We seem to have a rather weird prejudice against ‘immigrant’ wildflowers. Himalayan balsam is the current villain along with Japanese knotweed, Spanish bluebells and Rhododendron ponticum. This is partly a trick of language: because these plants are often very successful and also hard to manage we call them ‘invasive’, which of course comes from ‘invaders’: the enemy at our door.
It is weird for at least two reasons. The first is that we love gardens and for 400 years have diligently imported ‘exotic’ plants to brighten them up. It seems a little unfair to complain when they feel so welcomed that they spread out beyond our artificial boundaries and into the ‘wild’ countryside. The second is that, in one sense, we have virtually no indigenous flora: all our wildflowers are species that originated somewhere else.
More related articles:
- Sara Maitland: What is really meant by the word ‘countryside’?
- A beginner’s guide to native British wildflowers
- Sara Maitland: Where are our smaller verge wildflowers?
Between around 115,000 and 11,700 years ago almost all of Britain was locked down under an ice cap, in places well over a mile deep. (The very south of England was not glaciated in this overwhelming way, but at best it was a polar desert.) When the climate warmed and the ice retreated there was not much left living. As well as the intense cold, ice grinds down soil and shoves rocks about almost casually in its passing. The retreating ice would have left a harsh blank surface with nothing green growing on it.
Since 1963, we’ve had a clearer idea about what happens next because the island of Surtsey, just off the south coast of Iceland, exploded volcanically out of the ocean to create over one square mile of just this sort of terrain. First, you get lichens that create new soil, then very gradually, from wind or wave-carried seed, you get new plants; these attract passing birds which bring in more seeds. After half a century there are still no trees on Surtsey, no land mammals and few insects.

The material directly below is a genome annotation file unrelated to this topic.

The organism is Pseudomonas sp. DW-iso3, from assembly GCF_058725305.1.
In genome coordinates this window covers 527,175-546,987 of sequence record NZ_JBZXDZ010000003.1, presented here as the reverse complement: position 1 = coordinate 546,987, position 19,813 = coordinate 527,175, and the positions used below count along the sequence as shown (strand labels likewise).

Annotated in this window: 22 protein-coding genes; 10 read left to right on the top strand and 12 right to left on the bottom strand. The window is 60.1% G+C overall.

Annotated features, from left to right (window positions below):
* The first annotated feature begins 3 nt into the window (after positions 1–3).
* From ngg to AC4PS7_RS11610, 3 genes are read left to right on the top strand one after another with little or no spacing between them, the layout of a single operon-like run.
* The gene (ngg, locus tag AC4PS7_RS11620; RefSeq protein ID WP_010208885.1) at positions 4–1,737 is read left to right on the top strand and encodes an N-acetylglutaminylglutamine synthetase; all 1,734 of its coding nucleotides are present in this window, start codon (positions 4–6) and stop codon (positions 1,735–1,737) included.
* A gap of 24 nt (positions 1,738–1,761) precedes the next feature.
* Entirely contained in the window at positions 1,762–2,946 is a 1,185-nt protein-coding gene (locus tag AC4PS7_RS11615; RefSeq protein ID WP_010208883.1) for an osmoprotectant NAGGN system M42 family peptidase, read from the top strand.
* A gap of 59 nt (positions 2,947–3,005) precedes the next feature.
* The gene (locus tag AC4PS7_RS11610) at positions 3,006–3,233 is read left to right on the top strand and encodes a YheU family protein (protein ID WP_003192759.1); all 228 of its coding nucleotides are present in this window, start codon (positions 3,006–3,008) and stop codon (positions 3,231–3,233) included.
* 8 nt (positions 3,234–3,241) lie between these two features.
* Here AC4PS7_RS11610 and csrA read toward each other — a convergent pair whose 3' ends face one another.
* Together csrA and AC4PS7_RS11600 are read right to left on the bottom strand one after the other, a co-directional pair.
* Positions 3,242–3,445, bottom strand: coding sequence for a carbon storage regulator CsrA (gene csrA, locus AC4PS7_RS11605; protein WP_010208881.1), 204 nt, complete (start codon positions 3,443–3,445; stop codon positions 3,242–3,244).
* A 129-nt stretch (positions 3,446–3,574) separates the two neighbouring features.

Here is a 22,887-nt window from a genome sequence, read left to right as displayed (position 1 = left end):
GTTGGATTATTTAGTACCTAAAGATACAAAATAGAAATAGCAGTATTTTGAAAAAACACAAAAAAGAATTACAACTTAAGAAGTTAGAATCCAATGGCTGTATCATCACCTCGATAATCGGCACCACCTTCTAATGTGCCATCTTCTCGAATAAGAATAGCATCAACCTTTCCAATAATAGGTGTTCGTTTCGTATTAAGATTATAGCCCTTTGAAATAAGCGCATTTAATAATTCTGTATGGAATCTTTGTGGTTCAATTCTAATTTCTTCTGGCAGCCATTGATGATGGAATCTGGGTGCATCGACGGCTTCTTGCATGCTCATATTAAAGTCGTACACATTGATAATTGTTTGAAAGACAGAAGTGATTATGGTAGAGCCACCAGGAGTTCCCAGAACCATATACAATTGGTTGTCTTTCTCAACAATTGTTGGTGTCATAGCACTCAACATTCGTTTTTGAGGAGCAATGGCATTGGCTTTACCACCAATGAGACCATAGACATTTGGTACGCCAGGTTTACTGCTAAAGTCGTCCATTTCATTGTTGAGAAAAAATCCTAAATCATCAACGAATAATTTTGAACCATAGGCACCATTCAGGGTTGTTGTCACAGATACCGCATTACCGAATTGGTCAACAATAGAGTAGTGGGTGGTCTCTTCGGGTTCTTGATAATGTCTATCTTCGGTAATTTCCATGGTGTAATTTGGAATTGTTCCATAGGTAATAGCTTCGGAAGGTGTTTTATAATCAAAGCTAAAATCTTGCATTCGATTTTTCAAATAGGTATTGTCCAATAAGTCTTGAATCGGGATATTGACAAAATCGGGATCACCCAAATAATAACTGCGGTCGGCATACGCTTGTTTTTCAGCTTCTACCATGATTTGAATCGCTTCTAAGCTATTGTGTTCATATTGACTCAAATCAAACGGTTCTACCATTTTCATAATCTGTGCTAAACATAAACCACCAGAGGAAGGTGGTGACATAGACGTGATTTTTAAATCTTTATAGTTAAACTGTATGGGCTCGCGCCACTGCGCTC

Who is indigenous?
The process in Britain when the ice retreated was probably a bit faster, because, until less than 10,000 years ago, it was still joined to the rest of Europe, so pioneer species had a natural causeway to help them move northwards. In many biological disciplines, the flooding of this causeway marks the point at which we stop talking about ‘indigenous’ or ‘native’ species – if a species of animal (fallow deer, for instance, grey squirrels or pheasants) were not resident before this they are not technically ‘native’ because it’s likely they were introduced by humans.
A great many of our wild plants fall into this category. The Romans ‘gave’ us nettles (our damp air gave Romans rheumatism, which they treated by nettle scourging!), and ground elder because Romans thought it was tasty, and it is if you cook it properly. In their turn, nettles are a crucial food supply for several species of butterfly, including red admirals.
Perhaps we need to relax about these new arrivals – they are part of a long, long story. Nature evolves, develops, changes. When bluebells are shimmering in their extraordinary blue drifts in the woods does it matter much if they are ‘native’ or Spanish or Hyacinthoides x massartiana – the hybrid of the two? Himalayan balsam is so very pretty and bees love it. It is all swings and roundabouts. Our wildflowers are far more threatened by nitrates on our fields and from our cars. Can’t we just enjoy what we’ve got? (But perhaps I’ll make an exception for giant hogweed because it’s toxic and skunk cabbage because it stinks.)
Sara Maitland is a writer who lives in Dumfries and Galloway. Her works include A Book of Silence and Gossip from the Forest